Public opinion survey results are attracting more and more attention from, among others, academics, analysts, the mass media, civil society, social and political actors, cooperation agencies, think tanks, policy makers and authorities in most public institutions involved in maintaining the Rule of Law. Examples of this abounds in the explosive proliferation in all countries of the region of specialized polling companies, and also in growing media coverage and more and more frequent commissioning of opinion polls by governments and public institutions; and these are just some of the most visible indications of this phenomenon. The relevance of these studies has grown to such a degree that the region now has two annual comparative surveys that are applied in over 13 Latin American countries.
These surveys are causing growing concern, which is not simply a result of a sudden fetish with public perception. Over the course of the last decade, opinion polls have become a kind of x-ray of the level of public satisfaction with the performance of public institutions, a type of support that is essential for legitimating democratic regimes. It is not by chance that the height of popularity of these surveys coincides, mutatis mutandis, with the consolidation of democracy in different countries. And this, in turn, seems to indicate that public opinion still maintains, albeit in an imperfect and somewhat distorted fashion, some of its most classical functions, in particular that of democratically watching over the actions of the State and safeguarding the sound exercise of public authority.
Within this context, the attention paid by public authorities to these surveys is not a simple idiosyncrasy of modern politics, but in fact necessary for the exercise of good democratic government. With these antecedents, it is^ surprising that in Latin America, those directly involved in judicial systems (themselves a basic component of any democratic system) pay scant attention or none whatsoever to the results of public opinion surveys that evaluate public perception of the performance of justice. For example, up to now, almost a year after the publication of the Latinobarómetro 2003 results there has been little to no discussion, at least publicly, of the poor showing of all judicial branches in the region. This is despite the focus on trends that has been incorporated in this version of the survey.
In particular, Latinobarómetro 2003 revealed three clearly marked trends in this area. First, the drop in confidence in the judicial branch seen over the past five years has continued. Of all people surveyed in 17 countries, only 20% affirmed having “a lot” or “some” confidence in their respective judicial branch, compared to 25% recorded in 2002, 27% in 2001, and 34% over the 1999–2000 period (Graph 1). In fact, 2003 registered the lowest regional average since 1996, the year in which the regional opinion survey was first conducted. Moreover, the continuance of the trend this year most likely means that the results for 2004 will be even worse, below 20%. And although levels of public confidence have dropped significantly for most institutions assessed by Latinobarómetro, judicial branches and Congresses are the only institutions that have recorded decreases in 4 consecutive versions of the survey.
Secondly, obviously the regional downward trend is the result of decreases in certain countries: Between 2002 and 2003 a drop in public confidence was observed in 14 of the 17 countries surveyed (Graph 2). Although we cannot rule out the reversal of this trend in 2004, possibility and probability do not always go hand in hand. Data from 2003 indicates that the public perception in each country is more troubling than a year earlier and, judging by the trend, it would be naive to hope for an improvement in the present year.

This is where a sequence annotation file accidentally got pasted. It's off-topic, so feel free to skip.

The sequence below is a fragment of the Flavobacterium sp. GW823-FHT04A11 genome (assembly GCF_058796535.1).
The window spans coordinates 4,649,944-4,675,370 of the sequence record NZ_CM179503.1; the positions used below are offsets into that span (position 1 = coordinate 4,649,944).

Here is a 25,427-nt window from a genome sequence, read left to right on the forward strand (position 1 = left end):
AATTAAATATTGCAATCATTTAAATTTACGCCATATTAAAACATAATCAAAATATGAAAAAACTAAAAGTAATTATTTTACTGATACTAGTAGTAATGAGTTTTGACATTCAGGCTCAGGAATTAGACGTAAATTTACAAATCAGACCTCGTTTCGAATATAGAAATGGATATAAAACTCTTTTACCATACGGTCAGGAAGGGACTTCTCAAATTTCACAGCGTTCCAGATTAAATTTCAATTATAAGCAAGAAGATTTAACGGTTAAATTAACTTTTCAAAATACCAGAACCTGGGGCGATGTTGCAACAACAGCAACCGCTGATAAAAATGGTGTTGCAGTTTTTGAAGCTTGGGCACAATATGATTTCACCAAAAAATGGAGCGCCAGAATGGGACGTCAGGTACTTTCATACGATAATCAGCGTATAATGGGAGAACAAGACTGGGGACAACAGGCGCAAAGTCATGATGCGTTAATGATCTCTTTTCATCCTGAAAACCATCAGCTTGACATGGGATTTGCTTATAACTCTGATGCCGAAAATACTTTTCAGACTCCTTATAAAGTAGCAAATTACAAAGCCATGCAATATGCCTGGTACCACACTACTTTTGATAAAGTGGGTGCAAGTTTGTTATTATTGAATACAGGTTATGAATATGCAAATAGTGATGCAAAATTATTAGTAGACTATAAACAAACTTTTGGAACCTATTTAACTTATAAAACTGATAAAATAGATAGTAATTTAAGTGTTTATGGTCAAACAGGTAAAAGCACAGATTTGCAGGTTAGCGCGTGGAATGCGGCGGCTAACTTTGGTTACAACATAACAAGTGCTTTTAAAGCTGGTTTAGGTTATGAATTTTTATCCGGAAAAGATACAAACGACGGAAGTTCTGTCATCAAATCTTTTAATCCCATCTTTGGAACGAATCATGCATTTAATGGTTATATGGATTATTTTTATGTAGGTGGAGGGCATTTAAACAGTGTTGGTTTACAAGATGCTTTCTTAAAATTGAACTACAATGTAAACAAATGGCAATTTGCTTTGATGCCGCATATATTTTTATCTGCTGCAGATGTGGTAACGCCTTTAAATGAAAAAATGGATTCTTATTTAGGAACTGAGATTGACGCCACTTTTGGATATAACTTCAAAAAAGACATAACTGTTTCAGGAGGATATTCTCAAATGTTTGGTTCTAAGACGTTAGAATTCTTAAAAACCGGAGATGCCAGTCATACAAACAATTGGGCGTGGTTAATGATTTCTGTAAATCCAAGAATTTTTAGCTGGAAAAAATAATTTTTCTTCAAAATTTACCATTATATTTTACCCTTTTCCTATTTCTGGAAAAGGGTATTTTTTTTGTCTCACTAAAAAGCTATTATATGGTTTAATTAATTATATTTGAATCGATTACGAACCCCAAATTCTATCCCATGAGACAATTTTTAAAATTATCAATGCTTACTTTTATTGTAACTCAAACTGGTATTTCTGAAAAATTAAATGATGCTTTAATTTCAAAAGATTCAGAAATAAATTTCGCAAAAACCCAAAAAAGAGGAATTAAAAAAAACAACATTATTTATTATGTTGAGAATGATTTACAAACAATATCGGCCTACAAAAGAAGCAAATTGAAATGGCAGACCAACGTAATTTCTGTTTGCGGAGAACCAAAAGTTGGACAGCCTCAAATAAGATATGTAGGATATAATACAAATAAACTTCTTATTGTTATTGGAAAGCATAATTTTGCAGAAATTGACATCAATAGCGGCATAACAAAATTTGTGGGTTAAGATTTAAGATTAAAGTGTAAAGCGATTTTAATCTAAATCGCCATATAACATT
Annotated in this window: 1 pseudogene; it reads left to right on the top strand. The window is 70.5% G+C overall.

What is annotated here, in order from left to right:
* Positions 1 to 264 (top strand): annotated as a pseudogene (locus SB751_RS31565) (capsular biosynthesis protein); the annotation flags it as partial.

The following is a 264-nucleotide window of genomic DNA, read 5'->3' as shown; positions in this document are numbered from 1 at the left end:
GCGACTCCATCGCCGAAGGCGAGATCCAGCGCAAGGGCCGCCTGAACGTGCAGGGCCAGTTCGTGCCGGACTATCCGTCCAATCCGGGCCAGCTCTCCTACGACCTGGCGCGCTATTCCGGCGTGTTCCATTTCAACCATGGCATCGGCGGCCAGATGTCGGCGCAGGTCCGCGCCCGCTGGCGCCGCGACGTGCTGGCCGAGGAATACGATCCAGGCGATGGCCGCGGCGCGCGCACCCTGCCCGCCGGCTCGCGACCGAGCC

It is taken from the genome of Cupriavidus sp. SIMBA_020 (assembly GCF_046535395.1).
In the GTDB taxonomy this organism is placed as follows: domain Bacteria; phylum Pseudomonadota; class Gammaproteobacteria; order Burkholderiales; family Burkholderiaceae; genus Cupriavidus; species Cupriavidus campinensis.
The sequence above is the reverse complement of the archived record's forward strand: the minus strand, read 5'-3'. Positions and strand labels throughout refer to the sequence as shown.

Finally, this year’s results show on average that among the 17 countries, judicial branches are less trusted than most other public institutions except Congress, which reached only a 17% approval rate. Although in general terms this same thing has occurred in most annual versions of Latinobarómetro, the 2003 results confirm that in general the judicial branch enjoys less public confidence than all other public institutions (even highly questioned ones) in each of the countries studied (Graph 3).
Why are these results relevant to judicial systems in the region? Beyond showing the inherent volatility of public opinion, there are three potential uses for this data. First, the level of public confidence in these institutions indicate—directly or indirectly, depending on the variables included in the study—how a service is assessed by its direct users: the citizens.Second, it indicates the level of effectiveness of policies to manage institutional image, where these exist or are being implemented. Lastly, it may be used by the judicial branches themselves to monitor the evolution of how their management and policies impact society. Given these possible uses, it is always preferable for a public institution to have information on its bad image than no feedback at all. Modernization of justice has and should include the use of newer technological resources and increased efficiency, but it should also mean the implementation of modern instruments for institutional governance; and image management is one of these. As with all effective management instruments, optimum image management requires information to be effective. Judicial branches cannot (nor should they want to) escape from this requirement. This need alone means that opinion polls assessing public confidence in justice provide indispensable input for good judicial governance.